The Sennheiser Profile is a premium USB mic with solid build quality and a decent price. More importantly, it captures excellent audio and does an amazing job of minimizing vibrations. I would give this five stars if it weren’t for some unfortunate design choices that should have been better thought through.
Excellent audio pickup
Amazing job minimizing vibrations
Premium build quality
Boom arm is a workout
Yoke offers barely any articulation
Only two levels of clipping indicator
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Sennheiser Profile: Two-minute review
I honestly wanted to give the Sennheiser Profile that coveted five-star rating. This USB mic may not look like much, with its somber solid black style, but it delivers where it matters most – in build quality and audio capture – while keeping the price reasonably accessible to even hobbyist streamers and podcasters.
So, it’s really unfortunate that, for some reason, Sennheiser’s engineers have made weird design decisions, particularly when it comes to its articulations. These are, to be very fair, minor flaws that users can easily adapt to. But I also think that if you’re paying more than $100 / £100 for a USB mic, it should at least have those basics covered.
Coming in two sets – one with just a desk stand and the other offering a boom arm with a C-clamp – the Sennheiser Profile will set you back a lot more than many of the best USB mics on the shelves, with the latter set costing US customers $200. And, it’s kind of hard to look past its design missteps, no matter how small of a deal they are.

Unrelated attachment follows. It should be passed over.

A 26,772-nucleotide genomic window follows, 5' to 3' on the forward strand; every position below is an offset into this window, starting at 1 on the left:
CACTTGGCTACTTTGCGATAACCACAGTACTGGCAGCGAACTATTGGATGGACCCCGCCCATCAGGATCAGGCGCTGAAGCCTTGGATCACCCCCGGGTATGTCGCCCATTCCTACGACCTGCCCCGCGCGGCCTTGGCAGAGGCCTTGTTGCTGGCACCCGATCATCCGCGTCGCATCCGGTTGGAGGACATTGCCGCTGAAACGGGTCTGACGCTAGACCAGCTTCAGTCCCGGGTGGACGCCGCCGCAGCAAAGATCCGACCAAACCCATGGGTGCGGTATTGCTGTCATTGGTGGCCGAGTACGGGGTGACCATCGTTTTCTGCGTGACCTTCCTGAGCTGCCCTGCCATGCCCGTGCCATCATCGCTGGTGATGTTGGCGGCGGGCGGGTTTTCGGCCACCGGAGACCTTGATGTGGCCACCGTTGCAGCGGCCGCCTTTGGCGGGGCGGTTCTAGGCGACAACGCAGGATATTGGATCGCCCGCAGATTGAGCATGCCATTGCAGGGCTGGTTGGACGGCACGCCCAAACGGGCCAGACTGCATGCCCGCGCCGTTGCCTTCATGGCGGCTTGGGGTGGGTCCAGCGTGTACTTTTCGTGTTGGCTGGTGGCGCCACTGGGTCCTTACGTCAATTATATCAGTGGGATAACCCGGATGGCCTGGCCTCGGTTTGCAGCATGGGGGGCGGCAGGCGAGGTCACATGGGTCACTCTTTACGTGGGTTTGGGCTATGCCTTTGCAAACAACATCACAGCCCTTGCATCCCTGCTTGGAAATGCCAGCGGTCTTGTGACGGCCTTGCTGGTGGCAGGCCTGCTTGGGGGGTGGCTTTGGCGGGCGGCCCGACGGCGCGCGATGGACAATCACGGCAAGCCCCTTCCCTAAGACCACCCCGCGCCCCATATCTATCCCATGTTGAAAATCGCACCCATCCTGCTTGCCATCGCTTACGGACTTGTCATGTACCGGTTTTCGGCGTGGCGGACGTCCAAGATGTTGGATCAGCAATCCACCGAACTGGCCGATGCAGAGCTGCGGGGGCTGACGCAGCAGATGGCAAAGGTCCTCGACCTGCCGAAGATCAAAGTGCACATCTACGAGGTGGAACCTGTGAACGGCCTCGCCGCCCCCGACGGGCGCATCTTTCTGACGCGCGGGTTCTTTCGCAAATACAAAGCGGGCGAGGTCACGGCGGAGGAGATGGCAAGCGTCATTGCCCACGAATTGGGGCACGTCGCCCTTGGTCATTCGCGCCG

The most glaring issue here is the boom arm. Its hinges are so tight it feels like you’re doing an arm workout just to set it up. Granted, those should loosen up over time, and most people will probably have it in a fixed position anyway, but there’s also the fact that the mic itself mounts awkwardly to it. It's as if it’s a third-party budget boom you found on Amazon, instead of something that’s actually made for the mic. Setup, in other words, is tricky, and you really need to spend some time on it to figure out the least awkward position for the mic to be in.
Now, this mic is less than $130 / £110 if you just get the basic set that comes with a standard desk stand. That means you’re paying about $70 / £70 extra for that boom arm if you’re getting the streaming set. And, though it feels very premium and robust, that price is hardly fair if you consider its flaws.
Go for the basic set, and you run into another hiccup. The yoke the USB mic is attached to doesn’t offer much in terms of articulation. You can tilt it up more or less 15 degrees, and that’s about it. So you have even fewer physical adjustments available if you just get the desk stand.
The good news is that the mic, like the boom arm, is built like a rock – or rather, a premium rock with a soft satin finish. And while the design is nothing to write home about, especially with that solid black (read: boring and overdone) color, it has all the physical controls you’ll ever need: a mic mute button, a mic gain dial, a mix control dial that allows you to balance audio between the mic and your PC, and a headphone volume control.